The idea of including pets in an estate plan might raise some eyebrows, but it is an important and growing trend in estate planning law. Pet owners love their pets and want them to be happy and healthy. Just like parents of minor children, pet owners should consider what would happen to their pets after death.
A pet trust is an agreement that ensures your pets will be cared for if something happens to you. Too often, pets suffer after the death of an owner and are left abandoned. Creating a pet trust with very specific instructions for care and allocating resources is the perfect solution.
When a pet trust is in place, the trustee of the trust makes distributions to a caregiver to cover costs of food, housing, and veterinary visits. You can get as specific as you want when creating the instructions for care of your pets. Want gourmet meals for your pouch three times a day? Does your kitty prefer a specific type of scratching post? Want to ensure that your horses get regular visits to the vet? All these things can be arranged through a pet trust.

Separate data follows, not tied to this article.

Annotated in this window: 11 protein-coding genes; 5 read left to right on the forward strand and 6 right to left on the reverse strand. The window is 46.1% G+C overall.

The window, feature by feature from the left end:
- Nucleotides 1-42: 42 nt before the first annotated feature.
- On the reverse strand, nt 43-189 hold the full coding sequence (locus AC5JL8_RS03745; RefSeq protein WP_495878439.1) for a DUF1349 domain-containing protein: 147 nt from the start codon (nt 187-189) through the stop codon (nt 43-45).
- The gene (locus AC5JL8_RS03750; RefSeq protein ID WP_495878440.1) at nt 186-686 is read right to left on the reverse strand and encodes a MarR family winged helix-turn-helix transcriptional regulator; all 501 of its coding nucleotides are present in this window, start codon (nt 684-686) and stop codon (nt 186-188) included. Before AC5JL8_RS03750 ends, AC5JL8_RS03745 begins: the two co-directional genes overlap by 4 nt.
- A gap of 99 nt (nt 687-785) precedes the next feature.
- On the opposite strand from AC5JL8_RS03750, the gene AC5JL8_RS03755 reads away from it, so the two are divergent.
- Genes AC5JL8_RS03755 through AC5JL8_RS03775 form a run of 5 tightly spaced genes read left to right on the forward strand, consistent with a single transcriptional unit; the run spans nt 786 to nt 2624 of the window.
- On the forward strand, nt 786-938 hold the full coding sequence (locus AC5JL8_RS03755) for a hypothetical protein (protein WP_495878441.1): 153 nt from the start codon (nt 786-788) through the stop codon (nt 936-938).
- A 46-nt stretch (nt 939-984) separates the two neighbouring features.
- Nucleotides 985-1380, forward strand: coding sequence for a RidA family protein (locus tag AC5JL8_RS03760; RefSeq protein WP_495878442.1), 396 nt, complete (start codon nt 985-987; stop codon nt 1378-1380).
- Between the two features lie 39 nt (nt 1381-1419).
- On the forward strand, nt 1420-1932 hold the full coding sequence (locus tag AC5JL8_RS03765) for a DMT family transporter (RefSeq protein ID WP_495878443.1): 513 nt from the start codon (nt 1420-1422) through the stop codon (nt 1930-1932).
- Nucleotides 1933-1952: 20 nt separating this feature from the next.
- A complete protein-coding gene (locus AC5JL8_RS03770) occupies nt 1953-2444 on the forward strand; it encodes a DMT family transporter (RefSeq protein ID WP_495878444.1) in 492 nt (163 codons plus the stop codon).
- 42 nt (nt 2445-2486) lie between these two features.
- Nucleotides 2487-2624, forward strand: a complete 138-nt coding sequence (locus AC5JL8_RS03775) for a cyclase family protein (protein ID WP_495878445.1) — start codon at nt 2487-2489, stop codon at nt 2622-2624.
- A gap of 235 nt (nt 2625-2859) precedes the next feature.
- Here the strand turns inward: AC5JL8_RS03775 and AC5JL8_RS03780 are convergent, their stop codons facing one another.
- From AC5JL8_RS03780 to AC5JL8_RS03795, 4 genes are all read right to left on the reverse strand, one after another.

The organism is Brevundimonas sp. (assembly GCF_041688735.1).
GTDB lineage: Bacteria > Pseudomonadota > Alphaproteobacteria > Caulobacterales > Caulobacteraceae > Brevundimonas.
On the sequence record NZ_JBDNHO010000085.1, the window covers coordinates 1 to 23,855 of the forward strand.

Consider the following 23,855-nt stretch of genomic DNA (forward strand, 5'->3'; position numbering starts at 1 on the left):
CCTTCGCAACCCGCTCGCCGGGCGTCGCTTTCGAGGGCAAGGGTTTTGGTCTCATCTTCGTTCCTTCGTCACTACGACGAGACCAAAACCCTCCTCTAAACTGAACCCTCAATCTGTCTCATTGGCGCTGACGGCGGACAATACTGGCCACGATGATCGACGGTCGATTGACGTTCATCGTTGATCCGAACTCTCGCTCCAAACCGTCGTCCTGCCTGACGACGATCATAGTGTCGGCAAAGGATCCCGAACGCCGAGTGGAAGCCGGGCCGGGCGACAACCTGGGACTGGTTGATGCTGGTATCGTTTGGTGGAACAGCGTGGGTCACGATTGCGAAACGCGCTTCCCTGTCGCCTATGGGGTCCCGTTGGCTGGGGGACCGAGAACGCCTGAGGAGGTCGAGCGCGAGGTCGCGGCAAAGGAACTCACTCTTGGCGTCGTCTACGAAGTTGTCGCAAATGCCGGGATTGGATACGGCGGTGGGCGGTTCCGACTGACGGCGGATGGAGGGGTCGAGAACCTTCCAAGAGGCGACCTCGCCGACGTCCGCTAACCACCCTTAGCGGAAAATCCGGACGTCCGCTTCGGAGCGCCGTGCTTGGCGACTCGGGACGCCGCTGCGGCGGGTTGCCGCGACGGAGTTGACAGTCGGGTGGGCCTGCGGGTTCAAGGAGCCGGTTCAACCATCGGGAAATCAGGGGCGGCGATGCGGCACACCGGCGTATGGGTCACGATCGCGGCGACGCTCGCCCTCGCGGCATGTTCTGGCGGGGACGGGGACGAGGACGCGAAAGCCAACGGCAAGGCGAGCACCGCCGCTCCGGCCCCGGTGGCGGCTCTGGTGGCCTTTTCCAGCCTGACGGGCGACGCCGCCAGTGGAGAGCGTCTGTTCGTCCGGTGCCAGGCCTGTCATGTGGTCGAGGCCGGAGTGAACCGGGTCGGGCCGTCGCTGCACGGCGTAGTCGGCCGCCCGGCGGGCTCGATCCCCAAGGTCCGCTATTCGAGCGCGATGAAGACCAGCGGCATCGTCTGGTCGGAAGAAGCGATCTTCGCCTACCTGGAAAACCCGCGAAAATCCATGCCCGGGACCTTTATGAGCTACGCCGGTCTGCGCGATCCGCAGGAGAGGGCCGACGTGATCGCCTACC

To make the best plan for your furry friends, there are a few things to consider. The monthly cost of caring for your pets should be worked out, so that you can set aside enough assets to cover the cost. You should determine the frequency of veterinary visits and grooming. And don’t forget to leave instructions for the burial or cremation of your pets.
Designate a trustee and a back-up in case your top pick isn’t available. Also designate a caregiver and back-up; someone you know would care for your pets the way you want. Finally, consider that it’s likely that there will be some funds left over after the death of your pet. Who would you like to be the beneficiary?